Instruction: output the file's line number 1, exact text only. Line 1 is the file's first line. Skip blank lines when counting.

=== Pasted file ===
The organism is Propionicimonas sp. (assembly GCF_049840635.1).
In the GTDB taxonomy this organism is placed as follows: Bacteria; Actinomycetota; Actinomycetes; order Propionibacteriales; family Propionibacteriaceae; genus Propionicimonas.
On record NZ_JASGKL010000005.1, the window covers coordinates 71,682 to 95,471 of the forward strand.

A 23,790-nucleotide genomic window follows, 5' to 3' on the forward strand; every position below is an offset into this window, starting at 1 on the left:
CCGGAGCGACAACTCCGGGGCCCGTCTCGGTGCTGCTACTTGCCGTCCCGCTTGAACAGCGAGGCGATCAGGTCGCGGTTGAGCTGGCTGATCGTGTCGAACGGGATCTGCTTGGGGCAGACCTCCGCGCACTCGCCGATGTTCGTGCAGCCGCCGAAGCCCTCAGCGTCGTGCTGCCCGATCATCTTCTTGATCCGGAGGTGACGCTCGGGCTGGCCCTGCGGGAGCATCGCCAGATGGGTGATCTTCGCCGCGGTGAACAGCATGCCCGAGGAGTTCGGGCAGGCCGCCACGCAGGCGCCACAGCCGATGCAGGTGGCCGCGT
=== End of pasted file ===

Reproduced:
The organism is Propionicimonas sp. (assembly GCF_049840635.1).